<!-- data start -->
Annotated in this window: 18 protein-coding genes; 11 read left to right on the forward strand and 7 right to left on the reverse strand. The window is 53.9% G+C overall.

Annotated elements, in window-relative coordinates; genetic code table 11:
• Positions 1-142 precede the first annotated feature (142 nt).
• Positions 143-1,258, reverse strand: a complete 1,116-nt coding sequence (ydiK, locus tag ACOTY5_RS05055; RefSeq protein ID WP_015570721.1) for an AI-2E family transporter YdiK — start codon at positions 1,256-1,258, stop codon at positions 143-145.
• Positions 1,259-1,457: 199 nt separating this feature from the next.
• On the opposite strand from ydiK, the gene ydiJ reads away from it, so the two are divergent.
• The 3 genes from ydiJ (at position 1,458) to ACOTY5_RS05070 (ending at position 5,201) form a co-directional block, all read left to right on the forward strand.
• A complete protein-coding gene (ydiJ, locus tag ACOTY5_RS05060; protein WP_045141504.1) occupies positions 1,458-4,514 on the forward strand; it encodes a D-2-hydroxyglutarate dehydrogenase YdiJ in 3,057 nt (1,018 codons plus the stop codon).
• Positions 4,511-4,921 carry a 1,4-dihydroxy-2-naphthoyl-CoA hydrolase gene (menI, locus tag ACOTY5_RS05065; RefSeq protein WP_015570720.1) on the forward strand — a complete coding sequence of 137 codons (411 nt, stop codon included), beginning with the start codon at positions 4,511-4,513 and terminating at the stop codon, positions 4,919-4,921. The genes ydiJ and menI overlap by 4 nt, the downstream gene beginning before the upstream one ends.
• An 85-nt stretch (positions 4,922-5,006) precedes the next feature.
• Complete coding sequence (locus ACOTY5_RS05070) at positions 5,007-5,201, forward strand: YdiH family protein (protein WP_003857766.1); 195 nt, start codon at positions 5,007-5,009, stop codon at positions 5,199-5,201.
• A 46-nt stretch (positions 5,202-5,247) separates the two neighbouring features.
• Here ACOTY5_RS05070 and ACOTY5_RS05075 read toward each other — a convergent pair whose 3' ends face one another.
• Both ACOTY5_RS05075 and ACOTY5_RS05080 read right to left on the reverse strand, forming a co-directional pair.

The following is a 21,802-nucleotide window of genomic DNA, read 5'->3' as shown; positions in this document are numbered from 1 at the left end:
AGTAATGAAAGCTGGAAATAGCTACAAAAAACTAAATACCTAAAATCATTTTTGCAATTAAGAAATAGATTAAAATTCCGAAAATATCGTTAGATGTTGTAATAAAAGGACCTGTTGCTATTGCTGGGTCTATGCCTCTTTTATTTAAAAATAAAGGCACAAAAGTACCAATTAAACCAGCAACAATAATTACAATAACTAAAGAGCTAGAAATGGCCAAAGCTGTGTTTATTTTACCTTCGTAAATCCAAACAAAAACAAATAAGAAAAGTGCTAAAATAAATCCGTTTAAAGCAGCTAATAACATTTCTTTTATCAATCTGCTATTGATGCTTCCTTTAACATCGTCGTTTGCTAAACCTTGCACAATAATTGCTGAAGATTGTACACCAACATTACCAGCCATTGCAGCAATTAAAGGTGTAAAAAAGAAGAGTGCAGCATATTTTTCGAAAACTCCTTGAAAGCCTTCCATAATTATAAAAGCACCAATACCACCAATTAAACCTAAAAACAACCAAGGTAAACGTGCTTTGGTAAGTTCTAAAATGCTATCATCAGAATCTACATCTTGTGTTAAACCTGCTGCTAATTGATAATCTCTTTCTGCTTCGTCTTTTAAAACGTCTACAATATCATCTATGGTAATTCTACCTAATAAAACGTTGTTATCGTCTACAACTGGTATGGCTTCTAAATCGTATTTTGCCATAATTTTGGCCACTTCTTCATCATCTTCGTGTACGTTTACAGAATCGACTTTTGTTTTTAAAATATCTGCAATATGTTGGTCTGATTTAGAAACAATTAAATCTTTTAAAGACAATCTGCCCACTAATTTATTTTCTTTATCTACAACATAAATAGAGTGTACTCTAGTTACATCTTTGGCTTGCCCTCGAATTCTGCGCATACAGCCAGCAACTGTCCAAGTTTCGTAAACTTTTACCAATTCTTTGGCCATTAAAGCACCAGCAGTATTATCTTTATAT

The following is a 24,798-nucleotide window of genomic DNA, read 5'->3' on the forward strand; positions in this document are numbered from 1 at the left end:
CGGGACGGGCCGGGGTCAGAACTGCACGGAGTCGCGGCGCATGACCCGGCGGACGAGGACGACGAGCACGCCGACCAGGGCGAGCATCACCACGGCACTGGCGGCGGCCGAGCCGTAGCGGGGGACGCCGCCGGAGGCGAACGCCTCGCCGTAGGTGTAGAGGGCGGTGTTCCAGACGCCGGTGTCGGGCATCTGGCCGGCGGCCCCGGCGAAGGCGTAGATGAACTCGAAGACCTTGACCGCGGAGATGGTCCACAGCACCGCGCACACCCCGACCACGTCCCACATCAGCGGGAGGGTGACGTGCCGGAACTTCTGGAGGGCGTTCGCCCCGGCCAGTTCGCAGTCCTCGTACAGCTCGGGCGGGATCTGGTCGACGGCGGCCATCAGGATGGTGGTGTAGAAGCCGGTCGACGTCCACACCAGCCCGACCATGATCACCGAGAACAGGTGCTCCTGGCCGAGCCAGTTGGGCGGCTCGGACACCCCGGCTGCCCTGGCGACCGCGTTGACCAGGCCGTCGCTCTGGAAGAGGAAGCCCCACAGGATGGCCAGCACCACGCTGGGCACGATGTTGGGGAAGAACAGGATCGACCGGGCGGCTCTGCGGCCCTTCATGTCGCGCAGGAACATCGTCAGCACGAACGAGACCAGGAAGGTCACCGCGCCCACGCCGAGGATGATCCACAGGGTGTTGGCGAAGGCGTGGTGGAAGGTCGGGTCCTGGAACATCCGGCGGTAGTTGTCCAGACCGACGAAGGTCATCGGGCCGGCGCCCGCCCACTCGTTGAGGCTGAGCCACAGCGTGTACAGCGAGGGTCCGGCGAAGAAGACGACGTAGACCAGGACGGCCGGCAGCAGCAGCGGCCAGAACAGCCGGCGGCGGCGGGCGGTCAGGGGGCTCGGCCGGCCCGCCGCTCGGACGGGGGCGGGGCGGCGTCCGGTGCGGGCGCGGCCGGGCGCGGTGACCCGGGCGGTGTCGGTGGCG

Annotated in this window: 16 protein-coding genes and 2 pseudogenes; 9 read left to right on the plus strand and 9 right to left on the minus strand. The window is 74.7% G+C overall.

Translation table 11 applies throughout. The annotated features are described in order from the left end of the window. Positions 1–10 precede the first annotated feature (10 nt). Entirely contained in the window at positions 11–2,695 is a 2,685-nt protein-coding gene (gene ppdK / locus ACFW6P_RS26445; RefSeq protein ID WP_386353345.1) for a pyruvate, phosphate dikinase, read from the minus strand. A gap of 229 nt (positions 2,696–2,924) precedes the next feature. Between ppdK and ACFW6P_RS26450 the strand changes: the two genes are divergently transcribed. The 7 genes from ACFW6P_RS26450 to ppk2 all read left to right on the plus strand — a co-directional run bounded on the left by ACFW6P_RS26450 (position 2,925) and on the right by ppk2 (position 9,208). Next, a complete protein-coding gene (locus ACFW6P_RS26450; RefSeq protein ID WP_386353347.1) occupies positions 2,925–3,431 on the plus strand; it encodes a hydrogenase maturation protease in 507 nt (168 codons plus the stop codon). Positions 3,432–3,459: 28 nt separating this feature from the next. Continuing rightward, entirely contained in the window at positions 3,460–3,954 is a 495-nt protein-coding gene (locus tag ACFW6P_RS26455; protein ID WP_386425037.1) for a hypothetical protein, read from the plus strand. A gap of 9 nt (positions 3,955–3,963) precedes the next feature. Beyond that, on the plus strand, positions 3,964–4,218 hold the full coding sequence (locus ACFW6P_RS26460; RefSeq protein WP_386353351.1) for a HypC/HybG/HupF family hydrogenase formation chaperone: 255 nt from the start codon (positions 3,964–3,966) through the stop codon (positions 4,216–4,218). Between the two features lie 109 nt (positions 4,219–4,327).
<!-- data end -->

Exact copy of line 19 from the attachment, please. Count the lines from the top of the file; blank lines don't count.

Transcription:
Annotated in this window: 16 protein-coding genes and 2 pseudogenes; 9 read left to right on the plus strand and 9 right to left on the minus strand. The window is 74.7% G+C overall.